One of the items on my list is to see an opera in every major opera house around the world. So far, I have been to performance in New York, Paris, Milan, Toronto, and Vienna and I’m still bitter about the fact that the Bolshoi in Moscow was under renovations for the entire time we lived there! This was the first time I had enough lead time to plan to go to the Royal Opera House in Covent Garden, London. And, fortunately, the performance was one that would appeal to my husband.
Tosca is billed as a melodrama but, with its similarities to Othello, it is, in my mind, a full-blown tragedy. Tosca is a reasonably innocent singer, in love with the painter Cavaradossi, who becomes entangled in the destructive web of the malicious Chief of Police, Baron Scarpia. Scarpia, like Iago, oozes unredeemed evil and malice as he lusts after Tosca and seeks to destroy her lover for the least admirable reasons. Sadistically, he tricks Tosca into betraying her lover because, “For myself, the violent conquest has stronger relish than the soft surrender.” Tosca isn’t perfect, she’s a jealous and passionate woman and this proves to be the weak spot that Scarpia exploits.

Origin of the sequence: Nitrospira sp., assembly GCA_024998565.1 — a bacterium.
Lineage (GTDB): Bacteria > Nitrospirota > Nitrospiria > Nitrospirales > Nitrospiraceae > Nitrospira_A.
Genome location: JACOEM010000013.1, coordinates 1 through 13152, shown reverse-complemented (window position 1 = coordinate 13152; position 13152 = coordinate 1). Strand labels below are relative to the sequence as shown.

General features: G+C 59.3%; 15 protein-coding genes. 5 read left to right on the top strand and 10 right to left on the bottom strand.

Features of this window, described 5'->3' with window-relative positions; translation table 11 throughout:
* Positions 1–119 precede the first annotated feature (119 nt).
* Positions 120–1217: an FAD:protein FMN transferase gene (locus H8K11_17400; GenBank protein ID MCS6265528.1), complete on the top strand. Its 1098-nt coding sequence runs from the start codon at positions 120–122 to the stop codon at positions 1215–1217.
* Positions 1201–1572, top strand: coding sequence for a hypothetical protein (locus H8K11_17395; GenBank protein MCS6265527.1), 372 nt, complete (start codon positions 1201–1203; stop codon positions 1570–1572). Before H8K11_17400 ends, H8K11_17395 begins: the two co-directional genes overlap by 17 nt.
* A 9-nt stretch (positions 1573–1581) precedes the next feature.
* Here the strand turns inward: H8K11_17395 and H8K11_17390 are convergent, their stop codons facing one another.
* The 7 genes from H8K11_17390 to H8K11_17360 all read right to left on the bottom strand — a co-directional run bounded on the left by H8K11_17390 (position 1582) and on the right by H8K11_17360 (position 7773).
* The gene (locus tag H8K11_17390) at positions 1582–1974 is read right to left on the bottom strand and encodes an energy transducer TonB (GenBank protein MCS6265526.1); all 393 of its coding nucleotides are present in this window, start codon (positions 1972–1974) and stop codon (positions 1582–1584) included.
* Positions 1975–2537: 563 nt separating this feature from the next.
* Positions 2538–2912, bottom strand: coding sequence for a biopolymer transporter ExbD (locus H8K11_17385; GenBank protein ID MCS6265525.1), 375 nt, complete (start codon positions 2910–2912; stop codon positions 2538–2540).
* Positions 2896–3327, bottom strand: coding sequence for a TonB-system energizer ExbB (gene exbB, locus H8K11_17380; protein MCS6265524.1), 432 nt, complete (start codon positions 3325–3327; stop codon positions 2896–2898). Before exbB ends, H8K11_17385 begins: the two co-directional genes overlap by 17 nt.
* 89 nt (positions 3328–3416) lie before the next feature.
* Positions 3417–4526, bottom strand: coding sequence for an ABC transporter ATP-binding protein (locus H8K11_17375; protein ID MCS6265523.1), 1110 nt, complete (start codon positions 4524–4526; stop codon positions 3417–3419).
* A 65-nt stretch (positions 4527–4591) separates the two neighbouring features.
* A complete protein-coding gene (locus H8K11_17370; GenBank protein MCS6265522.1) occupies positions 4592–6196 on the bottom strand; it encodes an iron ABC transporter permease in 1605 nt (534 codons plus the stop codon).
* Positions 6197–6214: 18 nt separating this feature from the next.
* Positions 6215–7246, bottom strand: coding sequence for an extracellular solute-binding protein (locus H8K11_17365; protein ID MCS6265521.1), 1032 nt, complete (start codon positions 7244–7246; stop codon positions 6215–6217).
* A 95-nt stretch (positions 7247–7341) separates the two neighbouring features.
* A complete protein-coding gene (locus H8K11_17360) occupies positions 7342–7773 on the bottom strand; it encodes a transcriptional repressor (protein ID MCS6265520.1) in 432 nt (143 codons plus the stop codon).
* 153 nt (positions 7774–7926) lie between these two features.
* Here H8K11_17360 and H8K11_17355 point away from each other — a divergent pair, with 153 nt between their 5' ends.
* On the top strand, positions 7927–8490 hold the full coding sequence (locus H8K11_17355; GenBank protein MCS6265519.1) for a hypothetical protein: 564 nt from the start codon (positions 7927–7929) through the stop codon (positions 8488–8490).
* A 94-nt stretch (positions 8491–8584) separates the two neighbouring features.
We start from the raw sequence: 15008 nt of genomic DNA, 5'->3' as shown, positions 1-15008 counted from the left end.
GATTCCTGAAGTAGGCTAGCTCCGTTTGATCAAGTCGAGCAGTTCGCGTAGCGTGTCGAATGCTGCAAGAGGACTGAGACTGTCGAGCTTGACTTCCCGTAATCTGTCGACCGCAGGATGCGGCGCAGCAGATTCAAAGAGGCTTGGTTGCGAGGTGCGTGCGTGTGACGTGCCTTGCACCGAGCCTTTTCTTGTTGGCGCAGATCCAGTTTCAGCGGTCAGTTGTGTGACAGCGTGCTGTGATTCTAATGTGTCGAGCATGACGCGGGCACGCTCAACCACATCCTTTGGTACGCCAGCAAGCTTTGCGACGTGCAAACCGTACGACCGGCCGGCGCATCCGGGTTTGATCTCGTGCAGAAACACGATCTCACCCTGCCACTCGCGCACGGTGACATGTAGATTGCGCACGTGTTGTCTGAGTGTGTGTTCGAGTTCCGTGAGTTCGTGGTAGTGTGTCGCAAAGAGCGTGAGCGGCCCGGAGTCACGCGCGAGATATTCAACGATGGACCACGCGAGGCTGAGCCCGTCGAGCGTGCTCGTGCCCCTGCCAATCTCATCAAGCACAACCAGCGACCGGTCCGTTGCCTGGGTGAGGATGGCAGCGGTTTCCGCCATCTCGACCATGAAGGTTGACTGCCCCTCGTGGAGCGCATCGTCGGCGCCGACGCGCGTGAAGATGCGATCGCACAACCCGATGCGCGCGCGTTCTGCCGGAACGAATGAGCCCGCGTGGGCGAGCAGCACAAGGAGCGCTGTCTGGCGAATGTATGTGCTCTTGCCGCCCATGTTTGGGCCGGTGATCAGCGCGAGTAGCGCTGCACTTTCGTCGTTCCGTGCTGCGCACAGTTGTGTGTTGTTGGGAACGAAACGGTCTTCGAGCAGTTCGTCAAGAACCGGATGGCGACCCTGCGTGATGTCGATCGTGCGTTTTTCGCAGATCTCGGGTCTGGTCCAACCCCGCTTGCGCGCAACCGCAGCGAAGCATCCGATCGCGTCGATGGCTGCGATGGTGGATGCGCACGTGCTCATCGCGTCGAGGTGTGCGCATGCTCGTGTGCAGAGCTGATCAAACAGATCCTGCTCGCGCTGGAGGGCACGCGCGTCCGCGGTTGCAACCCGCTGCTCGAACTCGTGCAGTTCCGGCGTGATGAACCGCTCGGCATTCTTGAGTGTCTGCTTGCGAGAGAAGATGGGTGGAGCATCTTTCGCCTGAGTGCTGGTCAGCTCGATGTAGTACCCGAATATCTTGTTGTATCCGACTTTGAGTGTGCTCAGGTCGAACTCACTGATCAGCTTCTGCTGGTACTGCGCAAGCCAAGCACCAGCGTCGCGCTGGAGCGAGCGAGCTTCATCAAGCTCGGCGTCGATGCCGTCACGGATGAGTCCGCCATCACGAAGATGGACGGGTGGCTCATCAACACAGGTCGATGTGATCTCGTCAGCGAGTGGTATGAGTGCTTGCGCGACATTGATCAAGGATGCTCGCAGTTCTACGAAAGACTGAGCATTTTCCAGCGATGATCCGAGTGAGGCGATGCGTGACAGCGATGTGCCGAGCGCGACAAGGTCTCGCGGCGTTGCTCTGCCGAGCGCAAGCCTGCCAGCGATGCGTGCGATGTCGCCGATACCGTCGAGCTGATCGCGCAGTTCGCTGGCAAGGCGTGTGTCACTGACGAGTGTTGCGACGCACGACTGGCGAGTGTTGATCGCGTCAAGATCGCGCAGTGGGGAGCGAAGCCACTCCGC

This performance was conducted by Placido Domingo who took up the conductor’s baton after he retired from singing (remember him from the Three Tenors?). All in all, the performance was stunning.
But, after all that blood, and a gunshot that had me six inches out of my seat, my shattered nerves needed to move on to something kinder and gentler. What better than the second item I struck off my list, Afternoon Tea at the Ritz? Perhaps a frivolous item, but I have long been drawn to the England that existed between the two great wars of the 20th Century. In my mind, through the novels I’ve read, it is a time of elegance and grace now long gone. Tea at the Ritz seems to epitomize that and my occasional yearning to return to a simpler time. There is a great German noun for this, Sensucht which loosely translates into "longing and nostalgia for a far-off home one has never visited". And then I remember there were no antibiotics then and I’m glad to be living now!